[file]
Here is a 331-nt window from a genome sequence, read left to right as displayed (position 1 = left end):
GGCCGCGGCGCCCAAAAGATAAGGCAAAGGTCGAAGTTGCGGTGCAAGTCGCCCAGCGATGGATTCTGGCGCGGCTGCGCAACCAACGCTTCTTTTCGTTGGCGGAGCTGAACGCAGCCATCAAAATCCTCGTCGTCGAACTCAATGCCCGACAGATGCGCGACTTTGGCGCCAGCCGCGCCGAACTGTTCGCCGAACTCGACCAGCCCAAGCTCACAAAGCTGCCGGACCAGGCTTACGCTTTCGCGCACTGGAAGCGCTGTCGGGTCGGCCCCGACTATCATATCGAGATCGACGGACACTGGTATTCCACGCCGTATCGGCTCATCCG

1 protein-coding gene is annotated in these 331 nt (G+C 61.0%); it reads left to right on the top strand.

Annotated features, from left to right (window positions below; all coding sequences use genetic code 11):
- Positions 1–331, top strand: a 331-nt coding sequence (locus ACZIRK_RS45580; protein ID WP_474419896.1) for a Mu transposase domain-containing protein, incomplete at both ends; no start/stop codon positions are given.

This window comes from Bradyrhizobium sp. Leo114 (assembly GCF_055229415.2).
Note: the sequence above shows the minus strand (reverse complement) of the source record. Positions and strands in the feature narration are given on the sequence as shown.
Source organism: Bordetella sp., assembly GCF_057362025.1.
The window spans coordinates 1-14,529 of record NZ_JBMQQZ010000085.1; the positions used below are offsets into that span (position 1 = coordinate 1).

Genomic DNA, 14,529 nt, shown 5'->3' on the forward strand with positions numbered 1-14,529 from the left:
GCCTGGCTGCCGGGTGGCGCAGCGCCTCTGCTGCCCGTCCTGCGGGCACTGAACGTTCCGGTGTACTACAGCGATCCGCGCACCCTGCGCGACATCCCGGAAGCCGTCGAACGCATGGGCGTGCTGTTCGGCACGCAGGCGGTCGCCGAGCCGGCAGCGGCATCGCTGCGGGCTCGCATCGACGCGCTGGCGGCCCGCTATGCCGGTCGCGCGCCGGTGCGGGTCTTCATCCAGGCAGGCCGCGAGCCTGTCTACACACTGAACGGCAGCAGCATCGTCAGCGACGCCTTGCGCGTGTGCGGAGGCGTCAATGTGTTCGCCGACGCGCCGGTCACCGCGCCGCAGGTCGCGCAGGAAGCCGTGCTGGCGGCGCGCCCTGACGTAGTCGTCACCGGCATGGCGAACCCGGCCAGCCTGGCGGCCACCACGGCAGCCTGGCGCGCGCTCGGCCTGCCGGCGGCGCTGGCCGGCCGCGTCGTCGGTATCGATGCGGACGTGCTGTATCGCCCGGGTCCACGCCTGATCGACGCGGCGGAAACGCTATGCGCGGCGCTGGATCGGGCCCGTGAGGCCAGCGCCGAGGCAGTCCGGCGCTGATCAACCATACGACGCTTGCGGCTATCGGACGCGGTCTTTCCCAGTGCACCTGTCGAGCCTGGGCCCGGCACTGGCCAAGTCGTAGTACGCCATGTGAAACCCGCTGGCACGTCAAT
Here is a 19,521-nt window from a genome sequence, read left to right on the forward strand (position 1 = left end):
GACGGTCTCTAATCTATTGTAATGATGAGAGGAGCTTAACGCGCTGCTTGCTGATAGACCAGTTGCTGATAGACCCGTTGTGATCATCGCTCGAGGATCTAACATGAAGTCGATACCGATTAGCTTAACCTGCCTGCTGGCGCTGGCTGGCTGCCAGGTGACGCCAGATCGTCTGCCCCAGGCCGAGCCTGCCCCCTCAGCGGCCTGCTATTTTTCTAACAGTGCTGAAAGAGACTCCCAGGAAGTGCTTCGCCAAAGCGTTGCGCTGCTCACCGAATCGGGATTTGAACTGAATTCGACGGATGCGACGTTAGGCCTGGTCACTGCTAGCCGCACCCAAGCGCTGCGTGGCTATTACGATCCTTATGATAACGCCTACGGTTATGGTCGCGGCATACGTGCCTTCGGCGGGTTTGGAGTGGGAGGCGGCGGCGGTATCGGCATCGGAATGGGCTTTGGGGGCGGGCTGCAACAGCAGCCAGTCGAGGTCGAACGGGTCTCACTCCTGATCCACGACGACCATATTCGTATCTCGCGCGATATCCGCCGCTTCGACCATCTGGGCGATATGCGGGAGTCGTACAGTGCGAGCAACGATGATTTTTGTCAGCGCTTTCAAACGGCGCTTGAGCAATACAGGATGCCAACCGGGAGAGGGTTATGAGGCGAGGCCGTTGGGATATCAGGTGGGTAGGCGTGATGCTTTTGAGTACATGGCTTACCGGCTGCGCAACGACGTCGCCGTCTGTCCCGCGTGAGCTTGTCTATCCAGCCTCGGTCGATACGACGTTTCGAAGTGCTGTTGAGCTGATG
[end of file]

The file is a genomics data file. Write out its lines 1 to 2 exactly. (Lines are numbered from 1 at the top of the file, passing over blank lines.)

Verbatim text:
Here is a 331-nt window from a genome sequence, read left to right as displayed (position 1 = left end):
GGCCGCGGCGCCCAAAAGATAAGGCAAAGGTCGAAGTTGCGGTGCAAGTCGCCCAGCGATGGATTCTGGCGCGGCTGCGCAACCAACGCTTCTTTTCGTTGGCGGAGCTGAACGCAGCCATCAAAATCCTCGTCGTCGAACTCAATGCCCGACAGATGCGCGACTTTGGCGCCAGCCGCGCCGAACTGTTCGCCGAACTCGACCAGCCCAAGCTCACAAAGCTGCCGGACCAGGCTTACGCTTTCGCGCACTGGAAGCGCTGTCGGGTCGGCCCCGACTATCATATCGAGATCGACGGACACTGGTATTCCACGCCGTATCGGCTCATCCG